-Michael

euclid
34
euclid 2014.04.17 18:01  
If your sell stop order becomes an open trade use OrderCloseBy to offset it against your long position. Then your code will work for both cases.
Alain Verleyen
Moderator
28652
Alain Verleyen 2014.04.19 12:22  
mberg2007:


I'm doing precisely that: Using OrderClose() with part of the lot size of the long trade.

A sell stop appears to open a new trade only when testing. If you open a long trade in EURUSD for 0.02 lots in live trading, and then place a sell-stop order for 0.01 a few pips below the current price for example, and that trade is triggered, then the OrderLots() for the long trade will no longer return 0.02 but 0.01, because that's how much volume is "left" on the trade. The sell-stop order doesn't appear anywhere in the user interface. However, when testing an expert, it seems the testing framework doesn't behave this way, rather it simply registers an opposing trade as if it is assuming that my broker allows hedging. How can I change this assumption to false? Seems like a strange assumption since the vast majority of brokers don't allow hedging.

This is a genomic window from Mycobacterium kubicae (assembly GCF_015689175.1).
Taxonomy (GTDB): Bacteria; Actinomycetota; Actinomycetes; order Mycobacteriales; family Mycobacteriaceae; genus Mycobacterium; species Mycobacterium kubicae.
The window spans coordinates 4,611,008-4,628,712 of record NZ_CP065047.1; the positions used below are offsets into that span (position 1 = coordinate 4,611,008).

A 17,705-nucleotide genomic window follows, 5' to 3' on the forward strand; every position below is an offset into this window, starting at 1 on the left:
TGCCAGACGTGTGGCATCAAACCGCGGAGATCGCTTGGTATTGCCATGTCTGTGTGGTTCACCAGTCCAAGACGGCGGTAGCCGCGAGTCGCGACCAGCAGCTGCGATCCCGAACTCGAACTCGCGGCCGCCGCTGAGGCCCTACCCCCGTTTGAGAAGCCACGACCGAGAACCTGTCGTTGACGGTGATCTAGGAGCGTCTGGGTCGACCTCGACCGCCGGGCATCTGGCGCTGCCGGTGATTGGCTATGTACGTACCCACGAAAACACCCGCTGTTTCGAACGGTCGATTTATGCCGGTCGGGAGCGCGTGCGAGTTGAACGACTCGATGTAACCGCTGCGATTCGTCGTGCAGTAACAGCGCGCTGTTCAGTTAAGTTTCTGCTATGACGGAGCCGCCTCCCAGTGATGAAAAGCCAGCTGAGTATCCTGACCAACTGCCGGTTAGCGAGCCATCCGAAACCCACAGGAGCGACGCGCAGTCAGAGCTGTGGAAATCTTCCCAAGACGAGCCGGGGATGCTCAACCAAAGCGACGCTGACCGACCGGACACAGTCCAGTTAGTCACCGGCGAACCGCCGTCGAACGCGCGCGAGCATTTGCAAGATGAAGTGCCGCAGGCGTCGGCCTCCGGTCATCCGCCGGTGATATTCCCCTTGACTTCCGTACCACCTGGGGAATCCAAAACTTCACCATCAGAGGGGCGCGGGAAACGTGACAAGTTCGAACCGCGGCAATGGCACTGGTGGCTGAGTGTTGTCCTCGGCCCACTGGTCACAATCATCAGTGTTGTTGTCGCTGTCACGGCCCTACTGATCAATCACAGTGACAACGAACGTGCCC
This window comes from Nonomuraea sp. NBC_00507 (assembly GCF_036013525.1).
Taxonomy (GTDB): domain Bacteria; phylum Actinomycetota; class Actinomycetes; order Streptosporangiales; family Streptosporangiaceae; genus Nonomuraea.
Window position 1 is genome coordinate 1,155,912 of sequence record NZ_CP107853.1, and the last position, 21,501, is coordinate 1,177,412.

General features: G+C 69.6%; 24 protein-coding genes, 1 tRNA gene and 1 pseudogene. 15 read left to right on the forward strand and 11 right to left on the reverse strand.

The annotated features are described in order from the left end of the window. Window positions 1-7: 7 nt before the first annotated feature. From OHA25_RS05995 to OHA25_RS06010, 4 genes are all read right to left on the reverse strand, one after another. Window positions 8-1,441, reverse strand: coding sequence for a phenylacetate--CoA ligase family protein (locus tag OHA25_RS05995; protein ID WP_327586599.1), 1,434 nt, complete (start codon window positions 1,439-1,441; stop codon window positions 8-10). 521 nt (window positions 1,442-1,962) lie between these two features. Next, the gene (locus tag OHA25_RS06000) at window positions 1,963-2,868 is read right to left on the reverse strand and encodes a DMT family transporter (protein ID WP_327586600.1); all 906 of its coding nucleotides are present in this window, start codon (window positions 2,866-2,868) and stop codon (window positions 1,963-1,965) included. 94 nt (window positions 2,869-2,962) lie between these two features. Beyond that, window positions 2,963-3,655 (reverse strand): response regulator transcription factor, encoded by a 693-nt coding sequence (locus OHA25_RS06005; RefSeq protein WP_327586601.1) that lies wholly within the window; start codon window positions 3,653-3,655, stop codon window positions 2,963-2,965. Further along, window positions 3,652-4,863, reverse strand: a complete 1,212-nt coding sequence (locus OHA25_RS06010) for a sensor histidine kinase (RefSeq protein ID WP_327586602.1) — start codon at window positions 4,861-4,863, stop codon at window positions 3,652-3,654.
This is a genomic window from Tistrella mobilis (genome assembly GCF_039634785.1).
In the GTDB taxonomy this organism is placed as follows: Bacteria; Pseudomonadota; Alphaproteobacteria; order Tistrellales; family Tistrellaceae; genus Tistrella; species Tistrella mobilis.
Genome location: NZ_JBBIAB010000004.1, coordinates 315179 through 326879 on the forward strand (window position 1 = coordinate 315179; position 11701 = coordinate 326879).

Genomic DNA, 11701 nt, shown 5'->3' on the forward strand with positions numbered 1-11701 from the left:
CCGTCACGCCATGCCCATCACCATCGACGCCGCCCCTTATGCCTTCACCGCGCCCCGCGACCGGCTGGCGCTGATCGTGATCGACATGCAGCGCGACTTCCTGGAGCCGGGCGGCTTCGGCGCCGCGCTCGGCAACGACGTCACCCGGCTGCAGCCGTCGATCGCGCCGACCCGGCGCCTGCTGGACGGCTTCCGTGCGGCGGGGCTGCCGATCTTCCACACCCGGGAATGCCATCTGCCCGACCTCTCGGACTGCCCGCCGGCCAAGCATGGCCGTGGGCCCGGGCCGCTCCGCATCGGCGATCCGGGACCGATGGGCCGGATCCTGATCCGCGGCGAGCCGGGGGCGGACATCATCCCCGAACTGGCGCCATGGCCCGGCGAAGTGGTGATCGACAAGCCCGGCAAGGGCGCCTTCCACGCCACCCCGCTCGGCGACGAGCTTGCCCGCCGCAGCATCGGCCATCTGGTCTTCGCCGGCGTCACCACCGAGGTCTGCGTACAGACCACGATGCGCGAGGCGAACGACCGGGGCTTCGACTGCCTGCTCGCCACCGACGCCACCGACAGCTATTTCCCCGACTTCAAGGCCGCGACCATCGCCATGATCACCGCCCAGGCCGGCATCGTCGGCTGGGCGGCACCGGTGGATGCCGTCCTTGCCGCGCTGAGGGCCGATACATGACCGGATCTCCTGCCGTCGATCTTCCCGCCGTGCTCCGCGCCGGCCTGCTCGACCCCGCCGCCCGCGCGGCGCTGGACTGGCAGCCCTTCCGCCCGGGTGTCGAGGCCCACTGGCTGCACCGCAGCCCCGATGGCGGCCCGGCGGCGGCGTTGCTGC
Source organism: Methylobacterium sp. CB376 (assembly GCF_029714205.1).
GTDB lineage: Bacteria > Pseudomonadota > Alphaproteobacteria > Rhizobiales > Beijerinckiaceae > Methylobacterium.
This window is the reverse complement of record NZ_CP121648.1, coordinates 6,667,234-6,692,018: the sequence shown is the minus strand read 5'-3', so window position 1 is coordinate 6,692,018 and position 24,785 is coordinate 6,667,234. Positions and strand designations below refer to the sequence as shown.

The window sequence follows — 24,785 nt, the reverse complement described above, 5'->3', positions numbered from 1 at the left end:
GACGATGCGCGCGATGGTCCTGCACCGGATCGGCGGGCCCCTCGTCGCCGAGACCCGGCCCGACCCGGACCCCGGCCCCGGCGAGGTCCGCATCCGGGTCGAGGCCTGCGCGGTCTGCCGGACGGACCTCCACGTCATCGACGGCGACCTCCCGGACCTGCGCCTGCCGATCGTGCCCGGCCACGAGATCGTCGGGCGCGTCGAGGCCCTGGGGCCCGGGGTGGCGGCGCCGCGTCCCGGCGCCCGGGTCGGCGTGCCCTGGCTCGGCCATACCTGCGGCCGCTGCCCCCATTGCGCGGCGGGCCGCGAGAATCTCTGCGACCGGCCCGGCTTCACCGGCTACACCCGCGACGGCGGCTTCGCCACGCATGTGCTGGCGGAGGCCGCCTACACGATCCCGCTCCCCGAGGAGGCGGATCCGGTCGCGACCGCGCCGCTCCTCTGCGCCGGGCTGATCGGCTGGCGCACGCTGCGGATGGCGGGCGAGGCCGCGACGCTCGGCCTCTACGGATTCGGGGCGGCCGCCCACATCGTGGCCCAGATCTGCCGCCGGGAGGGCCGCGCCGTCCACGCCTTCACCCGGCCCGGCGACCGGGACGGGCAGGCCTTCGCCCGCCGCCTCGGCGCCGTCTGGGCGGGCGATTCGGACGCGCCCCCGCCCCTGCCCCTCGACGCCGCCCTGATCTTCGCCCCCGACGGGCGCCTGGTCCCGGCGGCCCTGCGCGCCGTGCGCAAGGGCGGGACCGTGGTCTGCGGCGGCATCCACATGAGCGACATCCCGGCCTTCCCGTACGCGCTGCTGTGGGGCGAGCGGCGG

Incidently (I should open a new topic for this I guess), how do you OrderSelect(ticket) and then see if that order is active or not? It seems as if partial sells will reduce the OrderLots() return value but only for the FIRST partial sell. The OrderCloseTime() will also begin returning a value greater than zero, even though the order technically is still open, even if only partially. I need some way to see if, for example, a long trade has been *fully* closed by some number of opposing sell-stop orders. I can't think of any way to achieve this.

-Michael

You have to talk with your broker, they probably process your order in a special way as hedging is not allowed for them.